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'Here, glamour is politics'

April 29, 2009 10:18 IST
A Ganesh Nadar discovers that politicians in Gwalior use a new medium to get their message across.

Gwalior is a city steeped in history. The road to the Raja Man Singh fort is steep and the sound and light show there is amazing and tells us about the romance, pain, music, intrigue and politics of this historical town.

Politics has invaded every realm here and FM radio is no different. So don't be surprised if you hear a demure Yashodhara Raje, BJP candidate from Gwalior, on your car radio telling you about what she has done for this city, for her constituency.

Welcome to political ads on FM radio. It is meant for a public that will not read newspapers, will not watch television but who is willing to indulge in political gupshup gossip all day.

Kailash Sharma, creative head, Suno Lemon, a local FM radio station, says, "In Mumbai you say 'hi' and 'bye' because you don't have time to chat. Here people have all the time in the world. They like to chat and discuss politics. They are not crazy about cricket. Here, glamour is politics. Political leaders are the stars. Thus we have given them politics. We are here to give them what they want."

Suno Lemon has a political education programme where they educate voters about the constituency, the history of the place, past leaders, what the government has done and what it needs to do. In the process the station has made politicians realise that this is one more way to reach voters.

So you hear one ad praising the Congress and another praising the BJP. The parties only provide briefs to the radio stations. The stations produces the ads.

Varsha (Kajol) Chabria is a radio jockey and also the creative head of Big FM, an Anil Dhirubhai Ambani Group company. "They give us a list of their achievement, ideas, proposals, objectives and promises," she says. "We have production houses in Delhi and Mumbai who make the promos."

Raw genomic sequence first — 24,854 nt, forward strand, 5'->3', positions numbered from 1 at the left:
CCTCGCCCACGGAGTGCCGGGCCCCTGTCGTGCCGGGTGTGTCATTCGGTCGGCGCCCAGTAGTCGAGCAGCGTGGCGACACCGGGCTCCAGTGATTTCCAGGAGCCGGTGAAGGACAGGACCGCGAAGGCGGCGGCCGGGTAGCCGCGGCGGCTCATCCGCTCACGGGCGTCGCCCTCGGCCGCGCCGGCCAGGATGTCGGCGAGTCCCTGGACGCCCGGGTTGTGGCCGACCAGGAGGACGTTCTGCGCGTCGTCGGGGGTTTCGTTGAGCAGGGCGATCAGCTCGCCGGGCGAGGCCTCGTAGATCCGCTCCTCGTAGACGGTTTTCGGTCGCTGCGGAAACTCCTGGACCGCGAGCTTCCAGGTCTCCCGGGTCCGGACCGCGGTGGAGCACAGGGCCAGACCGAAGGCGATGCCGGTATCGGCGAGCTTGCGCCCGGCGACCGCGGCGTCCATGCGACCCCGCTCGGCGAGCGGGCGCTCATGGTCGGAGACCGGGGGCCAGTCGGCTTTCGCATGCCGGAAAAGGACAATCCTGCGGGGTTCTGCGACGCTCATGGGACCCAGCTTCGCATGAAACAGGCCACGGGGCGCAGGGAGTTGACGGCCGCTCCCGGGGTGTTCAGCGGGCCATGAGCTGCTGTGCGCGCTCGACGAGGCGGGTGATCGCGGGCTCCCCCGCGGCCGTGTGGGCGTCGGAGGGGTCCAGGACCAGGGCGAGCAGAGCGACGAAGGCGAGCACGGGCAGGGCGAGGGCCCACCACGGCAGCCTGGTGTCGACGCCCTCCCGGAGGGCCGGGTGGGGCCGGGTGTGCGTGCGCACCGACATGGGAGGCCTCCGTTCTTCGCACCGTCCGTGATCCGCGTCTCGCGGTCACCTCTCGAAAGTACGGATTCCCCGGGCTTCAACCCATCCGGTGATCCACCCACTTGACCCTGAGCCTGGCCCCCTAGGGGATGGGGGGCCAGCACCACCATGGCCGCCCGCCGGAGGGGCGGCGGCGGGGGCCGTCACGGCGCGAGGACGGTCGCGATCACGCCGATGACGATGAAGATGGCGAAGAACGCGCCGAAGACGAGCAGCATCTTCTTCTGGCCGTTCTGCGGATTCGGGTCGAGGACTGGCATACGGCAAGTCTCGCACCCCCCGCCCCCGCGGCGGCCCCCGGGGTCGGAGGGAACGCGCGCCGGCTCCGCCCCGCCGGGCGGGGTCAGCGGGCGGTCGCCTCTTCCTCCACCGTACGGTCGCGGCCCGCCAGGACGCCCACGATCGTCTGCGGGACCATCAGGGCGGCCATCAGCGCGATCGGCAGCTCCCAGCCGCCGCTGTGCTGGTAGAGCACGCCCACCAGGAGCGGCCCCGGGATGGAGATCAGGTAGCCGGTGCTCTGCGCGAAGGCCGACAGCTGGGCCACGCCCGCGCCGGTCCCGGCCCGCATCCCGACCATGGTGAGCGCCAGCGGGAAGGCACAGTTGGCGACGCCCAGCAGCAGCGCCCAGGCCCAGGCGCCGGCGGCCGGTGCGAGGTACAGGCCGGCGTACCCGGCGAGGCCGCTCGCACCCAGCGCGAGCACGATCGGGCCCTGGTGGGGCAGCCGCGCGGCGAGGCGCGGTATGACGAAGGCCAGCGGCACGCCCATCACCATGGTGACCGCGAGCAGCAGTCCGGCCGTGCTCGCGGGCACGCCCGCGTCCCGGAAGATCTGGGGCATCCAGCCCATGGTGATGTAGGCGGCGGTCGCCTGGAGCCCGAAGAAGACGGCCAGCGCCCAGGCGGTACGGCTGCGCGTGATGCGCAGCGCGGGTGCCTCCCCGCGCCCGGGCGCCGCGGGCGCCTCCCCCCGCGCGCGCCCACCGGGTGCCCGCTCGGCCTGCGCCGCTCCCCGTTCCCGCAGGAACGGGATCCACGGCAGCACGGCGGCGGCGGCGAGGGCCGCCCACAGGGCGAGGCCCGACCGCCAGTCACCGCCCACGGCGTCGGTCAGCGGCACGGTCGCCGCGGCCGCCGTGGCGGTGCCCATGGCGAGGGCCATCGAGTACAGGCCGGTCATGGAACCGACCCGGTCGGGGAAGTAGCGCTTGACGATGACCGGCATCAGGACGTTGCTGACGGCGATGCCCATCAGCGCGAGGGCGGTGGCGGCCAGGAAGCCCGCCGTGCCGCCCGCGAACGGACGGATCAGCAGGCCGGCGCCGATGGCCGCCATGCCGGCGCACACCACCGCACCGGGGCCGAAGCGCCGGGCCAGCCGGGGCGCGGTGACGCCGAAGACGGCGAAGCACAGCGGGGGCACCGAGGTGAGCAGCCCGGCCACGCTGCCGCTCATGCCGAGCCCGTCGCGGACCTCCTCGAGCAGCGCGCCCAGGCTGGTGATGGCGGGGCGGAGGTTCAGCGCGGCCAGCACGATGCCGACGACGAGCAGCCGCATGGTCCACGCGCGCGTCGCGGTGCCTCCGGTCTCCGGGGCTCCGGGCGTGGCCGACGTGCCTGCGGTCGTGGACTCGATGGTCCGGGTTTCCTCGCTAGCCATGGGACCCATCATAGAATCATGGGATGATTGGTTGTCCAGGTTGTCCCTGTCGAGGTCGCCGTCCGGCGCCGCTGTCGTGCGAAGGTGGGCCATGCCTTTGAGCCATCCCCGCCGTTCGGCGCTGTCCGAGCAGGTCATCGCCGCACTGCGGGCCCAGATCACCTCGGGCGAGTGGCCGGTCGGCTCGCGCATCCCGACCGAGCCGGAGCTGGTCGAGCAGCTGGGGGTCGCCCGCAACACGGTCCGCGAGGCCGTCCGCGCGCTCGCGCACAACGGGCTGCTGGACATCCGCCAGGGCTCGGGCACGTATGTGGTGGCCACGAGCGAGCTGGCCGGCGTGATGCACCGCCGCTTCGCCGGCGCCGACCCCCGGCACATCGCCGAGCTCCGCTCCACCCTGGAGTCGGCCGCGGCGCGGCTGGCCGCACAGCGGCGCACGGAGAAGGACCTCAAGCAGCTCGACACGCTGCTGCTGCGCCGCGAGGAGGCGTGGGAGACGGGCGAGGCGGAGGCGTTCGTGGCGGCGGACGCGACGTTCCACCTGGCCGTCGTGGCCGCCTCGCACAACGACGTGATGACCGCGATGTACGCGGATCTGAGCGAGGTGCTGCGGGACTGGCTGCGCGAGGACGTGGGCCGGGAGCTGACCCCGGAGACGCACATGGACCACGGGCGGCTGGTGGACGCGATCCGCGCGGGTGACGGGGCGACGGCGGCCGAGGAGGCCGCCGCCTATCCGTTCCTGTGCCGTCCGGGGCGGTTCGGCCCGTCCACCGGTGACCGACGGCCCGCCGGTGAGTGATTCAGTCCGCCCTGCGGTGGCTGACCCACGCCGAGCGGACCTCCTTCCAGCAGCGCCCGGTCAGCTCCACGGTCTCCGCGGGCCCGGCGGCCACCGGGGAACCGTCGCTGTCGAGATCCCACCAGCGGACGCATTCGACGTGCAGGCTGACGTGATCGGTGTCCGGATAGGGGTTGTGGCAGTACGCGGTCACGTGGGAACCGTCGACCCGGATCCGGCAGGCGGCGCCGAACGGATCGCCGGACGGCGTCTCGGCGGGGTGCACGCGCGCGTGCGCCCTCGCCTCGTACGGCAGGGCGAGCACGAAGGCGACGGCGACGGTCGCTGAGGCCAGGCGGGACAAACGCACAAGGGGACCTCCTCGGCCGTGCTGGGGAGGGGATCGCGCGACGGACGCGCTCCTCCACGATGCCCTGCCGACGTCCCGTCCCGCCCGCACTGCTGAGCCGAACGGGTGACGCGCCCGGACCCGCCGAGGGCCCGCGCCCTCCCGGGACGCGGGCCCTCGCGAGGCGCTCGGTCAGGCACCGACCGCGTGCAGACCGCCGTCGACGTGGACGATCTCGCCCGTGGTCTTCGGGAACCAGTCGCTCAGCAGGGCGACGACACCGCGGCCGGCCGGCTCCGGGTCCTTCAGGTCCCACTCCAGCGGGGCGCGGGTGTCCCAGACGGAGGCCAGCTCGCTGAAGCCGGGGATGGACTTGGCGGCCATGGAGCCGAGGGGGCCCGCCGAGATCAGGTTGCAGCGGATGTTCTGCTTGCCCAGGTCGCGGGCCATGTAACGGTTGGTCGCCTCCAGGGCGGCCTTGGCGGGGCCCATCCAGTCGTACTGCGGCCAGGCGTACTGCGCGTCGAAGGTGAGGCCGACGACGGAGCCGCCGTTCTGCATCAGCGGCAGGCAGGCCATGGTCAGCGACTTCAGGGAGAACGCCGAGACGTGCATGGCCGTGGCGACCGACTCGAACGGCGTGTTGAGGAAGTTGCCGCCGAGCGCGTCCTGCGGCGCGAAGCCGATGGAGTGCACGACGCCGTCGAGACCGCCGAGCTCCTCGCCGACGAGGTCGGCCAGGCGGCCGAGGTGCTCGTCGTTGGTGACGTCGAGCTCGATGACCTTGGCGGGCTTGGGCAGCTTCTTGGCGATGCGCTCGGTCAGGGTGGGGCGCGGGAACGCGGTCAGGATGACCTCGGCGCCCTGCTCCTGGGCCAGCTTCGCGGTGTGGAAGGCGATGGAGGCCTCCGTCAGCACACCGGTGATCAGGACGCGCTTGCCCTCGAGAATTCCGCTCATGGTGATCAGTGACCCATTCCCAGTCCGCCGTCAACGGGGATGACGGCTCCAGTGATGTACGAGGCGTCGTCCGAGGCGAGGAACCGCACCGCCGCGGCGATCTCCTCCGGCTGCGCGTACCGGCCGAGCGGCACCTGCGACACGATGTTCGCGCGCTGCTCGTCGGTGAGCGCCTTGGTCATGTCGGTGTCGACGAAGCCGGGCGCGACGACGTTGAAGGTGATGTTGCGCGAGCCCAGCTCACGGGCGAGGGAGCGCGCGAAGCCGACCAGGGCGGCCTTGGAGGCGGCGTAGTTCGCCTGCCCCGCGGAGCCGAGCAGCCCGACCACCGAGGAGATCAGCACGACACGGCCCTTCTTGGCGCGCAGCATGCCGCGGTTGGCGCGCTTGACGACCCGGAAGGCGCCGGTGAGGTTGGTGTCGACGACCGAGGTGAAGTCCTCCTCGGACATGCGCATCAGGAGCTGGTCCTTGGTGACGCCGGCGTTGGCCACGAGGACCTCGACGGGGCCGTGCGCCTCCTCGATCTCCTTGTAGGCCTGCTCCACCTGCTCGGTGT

She does make a distinction in declaring, "We will not accept an ad from a dubious candidate. We are a social service. We will not break people's trust. We are a part of society. Our social duty is to promote the truth. Our anthem is Suno sunao, life banao".

Big FM does not ask people to go and vote. The station feels that enough people are doing that and it doesn't like to imitate or follow other's lead.

Aadesh SaxenaAadesh Saxena, station head, My FM, right, another local station, says, "We have two types of listeners. The youth in the day time and the 40 plus in the late evening. We play soft music, old songs late so that they can relax after a hard day's work."

"Political parties are interested in both groups," he adds, "so they come to us."

Basanth Singhal, creative head, My FM, says, "We first think of a theme, then choose an old movie song, or patriotic song. The idea is to attract the audience. We sometime use a child's voice, a housewife's voice or the common man, it all depends on what the message is. We have had three farmers discussing the merits of the government. I have also made a negative ad where I showed an engineer/MBA working as a typist. The idea was to show that jobs were not available under the current government."

The political ads have made a difference to revenue. Suno Lemon says political ads have contributed 40 percent to current revenue. For Big FM it is as much as 70 percent. MY FM, on the other hand, says only 5 percent of its present revenue comes from political ads.

"The print media and the billboards made all the money," says My FM's Aadesh Saxena.

"We are allowed to sell ad space for ten minutes in an hour," he explains. "So we have to get revenue from that time-frame." Abhishek Dikshit, station head, Big FM, adds, "We pay a big amount to the government as a licensing fee, so our ad rates will be high. Political parties come to us only if they think it is value for money."

Kailash SharmaKailash Sharma, left, says, "Now we are going to the political parties for ads. For the assembly elections, municipal elections, panchayat elections they will come to us. There, the number of candidates will be much higher. For local issues we are the only medium. The national or even state newspapers will not write about issues in a ward, or small village. We will highlight it."

The only local FM station that does not accept political advertising is the sarkari channel. The producer in charge at All India Radio says, "We do not accept political ads. From Wednesday we will be playing awareness promos asking people to vote."

Photographs: A Ganesh Nadar